On TalkCash.net you can buy CVVs for card numbers you already have, or you can buy card numbers with CVVs included. (That costs more, of course.)
"All CVV are guaranteed: fresh and valid," writes one dealer, who charges $3 per CVV, or $20 for a card number with CVV and the user's date of birth. "Meet me at ICQ: 264535650," he writes, referring to the instant message service (owned by AOL) where he conducts business.
Other discussants on the TalkCash forums politely request login IDs and passwords for accounts at HSBC and National Bank of Canada.
Gaffan says these credit card numbers and data are almost never obtained by criminals as a result of legitimate online card use. More often the fraudsters get them through offline credit card number thefts in places like restaurants, when computer tapes are stolen or lost, or using "pharming" sites, which mimic a genuine bank site and dupe cardholders into entering precious private information. Another source of credit card data are the very common "phishing" scams, in which an e-mail that looks like it's from a bank prompts someone to hand over personal data.
Also available on TalkCash is access to hijacked home broadband computers - many of them in the United States - which can be used to host various kinds of criminal exploits, including phishing e-mails and pharming sites.
RSA's Einav says there are about a dozen marketplace sites like TalkCash in operation at any given time. Unfortunately, he and Gaffan suggest it's unlikely this nefarious activity will end anytime soon (though of course that's good for their business).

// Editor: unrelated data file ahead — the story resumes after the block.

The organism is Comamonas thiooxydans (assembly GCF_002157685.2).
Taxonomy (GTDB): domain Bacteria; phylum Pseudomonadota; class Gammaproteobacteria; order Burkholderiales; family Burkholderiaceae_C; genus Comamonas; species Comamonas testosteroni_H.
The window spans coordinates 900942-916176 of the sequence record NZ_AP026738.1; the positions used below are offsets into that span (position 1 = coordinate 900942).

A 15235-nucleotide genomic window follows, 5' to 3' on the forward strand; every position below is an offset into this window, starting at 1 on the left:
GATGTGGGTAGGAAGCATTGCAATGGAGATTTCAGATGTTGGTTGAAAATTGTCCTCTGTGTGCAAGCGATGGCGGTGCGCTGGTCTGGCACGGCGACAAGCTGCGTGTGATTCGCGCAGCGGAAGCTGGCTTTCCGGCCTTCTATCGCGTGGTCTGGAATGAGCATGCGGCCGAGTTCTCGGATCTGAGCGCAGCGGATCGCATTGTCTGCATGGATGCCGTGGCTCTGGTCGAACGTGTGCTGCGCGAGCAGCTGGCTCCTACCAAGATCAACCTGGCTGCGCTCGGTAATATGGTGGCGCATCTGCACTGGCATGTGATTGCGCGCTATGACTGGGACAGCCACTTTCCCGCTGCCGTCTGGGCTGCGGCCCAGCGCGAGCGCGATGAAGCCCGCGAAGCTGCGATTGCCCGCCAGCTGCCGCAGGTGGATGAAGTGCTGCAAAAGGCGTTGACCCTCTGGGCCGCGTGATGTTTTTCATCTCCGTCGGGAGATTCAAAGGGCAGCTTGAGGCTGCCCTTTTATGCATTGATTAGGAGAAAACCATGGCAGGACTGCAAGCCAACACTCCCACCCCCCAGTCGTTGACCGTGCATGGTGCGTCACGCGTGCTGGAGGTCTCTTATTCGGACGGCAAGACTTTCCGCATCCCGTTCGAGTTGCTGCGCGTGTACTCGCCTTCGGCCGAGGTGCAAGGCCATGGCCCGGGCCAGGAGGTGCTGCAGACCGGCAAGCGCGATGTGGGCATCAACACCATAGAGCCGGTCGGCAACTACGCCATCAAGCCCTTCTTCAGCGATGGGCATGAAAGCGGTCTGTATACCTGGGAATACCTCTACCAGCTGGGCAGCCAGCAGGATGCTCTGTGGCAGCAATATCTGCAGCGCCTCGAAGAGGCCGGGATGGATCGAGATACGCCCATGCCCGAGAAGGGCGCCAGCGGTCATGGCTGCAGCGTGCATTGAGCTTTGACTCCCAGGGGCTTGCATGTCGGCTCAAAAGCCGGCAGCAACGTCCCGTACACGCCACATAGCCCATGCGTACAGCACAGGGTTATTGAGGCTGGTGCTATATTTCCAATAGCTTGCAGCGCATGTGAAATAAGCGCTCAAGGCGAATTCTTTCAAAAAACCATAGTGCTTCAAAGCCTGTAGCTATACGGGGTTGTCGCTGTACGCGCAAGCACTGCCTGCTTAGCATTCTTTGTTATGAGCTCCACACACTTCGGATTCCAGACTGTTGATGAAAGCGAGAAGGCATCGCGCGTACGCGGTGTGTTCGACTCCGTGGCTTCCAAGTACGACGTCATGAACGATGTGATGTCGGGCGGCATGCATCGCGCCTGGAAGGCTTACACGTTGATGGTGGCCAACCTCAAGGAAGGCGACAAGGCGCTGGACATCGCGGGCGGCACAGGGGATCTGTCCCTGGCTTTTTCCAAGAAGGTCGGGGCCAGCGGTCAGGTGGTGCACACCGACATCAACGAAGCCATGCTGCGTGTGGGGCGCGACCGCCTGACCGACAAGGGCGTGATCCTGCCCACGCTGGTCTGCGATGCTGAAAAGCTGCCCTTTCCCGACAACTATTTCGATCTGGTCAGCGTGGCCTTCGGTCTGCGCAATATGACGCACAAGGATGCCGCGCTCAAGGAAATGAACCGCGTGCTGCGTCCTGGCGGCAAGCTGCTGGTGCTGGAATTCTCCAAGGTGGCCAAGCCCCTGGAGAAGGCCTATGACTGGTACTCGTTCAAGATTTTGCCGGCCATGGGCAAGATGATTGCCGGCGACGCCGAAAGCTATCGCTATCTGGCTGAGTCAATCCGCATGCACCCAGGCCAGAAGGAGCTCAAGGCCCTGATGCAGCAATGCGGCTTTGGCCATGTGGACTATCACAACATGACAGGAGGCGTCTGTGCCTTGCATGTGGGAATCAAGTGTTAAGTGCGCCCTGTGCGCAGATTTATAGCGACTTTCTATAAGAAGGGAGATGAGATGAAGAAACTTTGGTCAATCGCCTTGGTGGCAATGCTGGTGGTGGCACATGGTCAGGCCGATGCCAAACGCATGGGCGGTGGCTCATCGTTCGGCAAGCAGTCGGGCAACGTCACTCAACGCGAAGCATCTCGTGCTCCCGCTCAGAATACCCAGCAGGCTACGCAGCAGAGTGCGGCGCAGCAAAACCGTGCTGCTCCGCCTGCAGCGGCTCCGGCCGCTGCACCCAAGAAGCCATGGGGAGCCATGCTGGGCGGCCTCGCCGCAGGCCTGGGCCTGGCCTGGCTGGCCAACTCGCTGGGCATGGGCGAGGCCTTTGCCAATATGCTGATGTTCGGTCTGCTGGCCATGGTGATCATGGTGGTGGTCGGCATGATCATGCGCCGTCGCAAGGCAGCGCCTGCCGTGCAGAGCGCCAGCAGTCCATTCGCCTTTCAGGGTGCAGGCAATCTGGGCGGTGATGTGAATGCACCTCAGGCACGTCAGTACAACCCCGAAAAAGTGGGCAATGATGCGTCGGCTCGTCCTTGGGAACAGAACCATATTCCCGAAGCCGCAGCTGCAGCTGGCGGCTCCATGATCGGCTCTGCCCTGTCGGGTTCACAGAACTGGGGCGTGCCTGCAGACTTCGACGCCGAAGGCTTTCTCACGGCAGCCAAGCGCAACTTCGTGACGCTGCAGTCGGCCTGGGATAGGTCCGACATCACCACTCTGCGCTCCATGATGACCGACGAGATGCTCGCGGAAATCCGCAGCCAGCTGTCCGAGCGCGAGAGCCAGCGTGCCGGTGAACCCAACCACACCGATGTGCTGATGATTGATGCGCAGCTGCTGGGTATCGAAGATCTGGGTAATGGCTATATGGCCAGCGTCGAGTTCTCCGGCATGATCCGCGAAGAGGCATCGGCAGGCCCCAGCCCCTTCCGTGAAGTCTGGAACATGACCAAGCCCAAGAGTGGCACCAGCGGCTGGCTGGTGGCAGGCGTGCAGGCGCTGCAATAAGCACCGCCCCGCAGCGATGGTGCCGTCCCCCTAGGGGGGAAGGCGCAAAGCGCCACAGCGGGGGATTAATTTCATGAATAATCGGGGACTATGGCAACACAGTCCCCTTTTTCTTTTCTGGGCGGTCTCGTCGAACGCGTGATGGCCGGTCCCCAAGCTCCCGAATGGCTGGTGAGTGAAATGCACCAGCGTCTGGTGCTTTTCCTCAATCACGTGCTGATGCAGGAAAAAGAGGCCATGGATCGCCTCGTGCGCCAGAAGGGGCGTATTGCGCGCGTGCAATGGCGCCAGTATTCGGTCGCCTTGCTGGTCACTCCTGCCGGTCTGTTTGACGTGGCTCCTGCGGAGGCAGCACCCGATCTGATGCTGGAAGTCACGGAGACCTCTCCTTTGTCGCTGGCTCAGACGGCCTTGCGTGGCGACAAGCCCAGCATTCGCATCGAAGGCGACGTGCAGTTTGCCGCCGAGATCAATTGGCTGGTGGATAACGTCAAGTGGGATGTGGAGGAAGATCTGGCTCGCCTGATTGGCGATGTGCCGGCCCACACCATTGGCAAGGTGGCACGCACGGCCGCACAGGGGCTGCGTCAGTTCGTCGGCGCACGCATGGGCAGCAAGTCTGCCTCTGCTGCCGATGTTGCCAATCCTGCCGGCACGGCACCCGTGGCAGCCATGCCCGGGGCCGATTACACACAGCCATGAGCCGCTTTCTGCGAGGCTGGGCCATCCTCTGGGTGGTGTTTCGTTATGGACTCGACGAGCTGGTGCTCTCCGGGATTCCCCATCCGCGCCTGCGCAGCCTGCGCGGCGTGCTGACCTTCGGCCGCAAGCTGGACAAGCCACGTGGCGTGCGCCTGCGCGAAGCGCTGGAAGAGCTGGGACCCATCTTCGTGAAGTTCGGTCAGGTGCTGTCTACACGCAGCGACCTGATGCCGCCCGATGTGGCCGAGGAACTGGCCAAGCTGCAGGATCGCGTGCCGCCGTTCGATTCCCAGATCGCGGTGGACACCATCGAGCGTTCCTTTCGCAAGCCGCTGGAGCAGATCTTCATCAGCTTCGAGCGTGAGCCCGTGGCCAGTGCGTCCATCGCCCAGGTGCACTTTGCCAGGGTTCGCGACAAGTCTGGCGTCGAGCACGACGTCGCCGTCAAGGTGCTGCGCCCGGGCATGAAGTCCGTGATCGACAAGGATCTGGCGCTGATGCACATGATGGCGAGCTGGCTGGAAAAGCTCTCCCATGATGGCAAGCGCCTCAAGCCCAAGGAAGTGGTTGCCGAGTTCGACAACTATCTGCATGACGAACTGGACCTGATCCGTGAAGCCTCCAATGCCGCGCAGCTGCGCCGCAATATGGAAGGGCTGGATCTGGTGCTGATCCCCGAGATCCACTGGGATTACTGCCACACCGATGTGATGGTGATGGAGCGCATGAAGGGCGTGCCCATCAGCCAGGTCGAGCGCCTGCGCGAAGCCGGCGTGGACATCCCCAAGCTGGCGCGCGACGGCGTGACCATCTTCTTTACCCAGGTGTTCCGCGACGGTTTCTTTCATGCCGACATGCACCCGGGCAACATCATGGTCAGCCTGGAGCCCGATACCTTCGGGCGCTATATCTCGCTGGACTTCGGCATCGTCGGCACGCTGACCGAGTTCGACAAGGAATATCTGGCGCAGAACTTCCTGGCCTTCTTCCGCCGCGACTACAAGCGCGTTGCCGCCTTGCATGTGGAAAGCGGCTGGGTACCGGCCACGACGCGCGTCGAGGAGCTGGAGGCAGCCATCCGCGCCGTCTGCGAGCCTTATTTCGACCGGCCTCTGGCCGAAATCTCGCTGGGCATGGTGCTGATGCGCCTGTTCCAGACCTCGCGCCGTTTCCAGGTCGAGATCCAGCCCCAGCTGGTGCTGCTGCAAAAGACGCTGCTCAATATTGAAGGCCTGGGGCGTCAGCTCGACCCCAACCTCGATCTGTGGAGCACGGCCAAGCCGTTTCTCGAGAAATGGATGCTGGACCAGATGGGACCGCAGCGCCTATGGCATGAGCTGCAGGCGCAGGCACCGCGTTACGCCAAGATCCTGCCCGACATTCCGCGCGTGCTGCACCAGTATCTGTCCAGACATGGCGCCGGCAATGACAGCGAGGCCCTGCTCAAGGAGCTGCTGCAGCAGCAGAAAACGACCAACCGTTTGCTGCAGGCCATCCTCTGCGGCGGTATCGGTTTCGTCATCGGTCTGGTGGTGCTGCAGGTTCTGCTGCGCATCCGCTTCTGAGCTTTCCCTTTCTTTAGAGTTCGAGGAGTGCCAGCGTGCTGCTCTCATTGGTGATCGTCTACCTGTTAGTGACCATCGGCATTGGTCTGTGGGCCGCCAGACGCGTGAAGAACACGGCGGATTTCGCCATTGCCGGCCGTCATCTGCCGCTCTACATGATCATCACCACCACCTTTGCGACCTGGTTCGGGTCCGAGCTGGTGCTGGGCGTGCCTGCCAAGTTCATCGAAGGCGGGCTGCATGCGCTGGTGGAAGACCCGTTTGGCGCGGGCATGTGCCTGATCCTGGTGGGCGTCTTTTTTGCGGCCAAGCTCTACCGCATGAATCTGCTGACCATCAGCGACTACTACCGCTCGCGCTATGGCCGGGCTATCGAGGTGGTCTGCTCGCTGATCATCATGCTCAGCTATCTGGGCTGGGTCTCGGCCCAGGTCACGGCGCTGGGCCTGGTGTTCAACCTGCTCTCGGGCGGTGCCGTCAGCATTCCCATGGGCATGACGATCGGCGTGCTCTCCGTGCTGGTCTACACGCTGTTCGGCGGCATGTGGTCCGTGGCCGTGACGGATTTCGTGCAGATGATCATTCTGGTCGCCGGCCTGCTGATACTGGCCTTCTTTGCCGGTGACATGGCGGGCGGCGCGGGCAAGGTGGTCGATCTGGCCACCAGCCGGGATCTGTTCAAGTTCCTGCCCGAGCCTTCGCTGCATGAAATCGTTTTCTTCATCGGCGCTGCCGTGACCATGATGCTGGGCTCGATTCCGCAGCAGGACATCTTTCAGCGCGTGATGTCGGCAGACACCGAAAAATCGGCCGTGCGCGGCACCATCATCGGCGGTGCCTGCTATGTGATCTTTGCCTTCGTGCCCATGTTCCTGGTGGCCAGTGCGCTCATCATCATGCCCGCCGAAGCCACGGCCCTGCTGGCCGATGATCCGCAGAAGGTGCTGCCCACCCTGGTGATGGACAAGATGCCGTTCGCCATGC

"When the FBI shuts down a site they just move to another site," says Einav, "The URL changes but the community stays intact."
RSA doesn't even bother trying to shut down such sites, because by monitoring them it can help banks protect themselves. Says Einav: "If you see abnormal demand for accounts from a specific bank, you can assume an exploit is underway."
That's when it goes into action. RSA Cyota claims to have shut down 10,000 phishing and other schemes since Cyota was formed in 1999. (RSA Security bought Cyota last December.) The company maintains a blacklist of sites, which partners use to warn customers.
Microsoft's (Research) new Internet Explorer 7 browser, for example, uses the blacklist data to warn users that a site they have requested is likely to be fraudulent. RSA also works with ISPs to get them to shut down fraudulent sites.
Don't visit any of these sites. Tapping into them could lead to unpleasant consequences. I only looked at them via the safety of RSA's computers.
But it's worth knowing this ecosystem exists, if only as a cautionary reminder of how woefully unprotected our financial systems remain in the age of the Internet.
Fast Forward is a weekly column by David Kirkpatrick of FORTUNE magazine. E-mail questions and comments to email@example.com. Read this column online.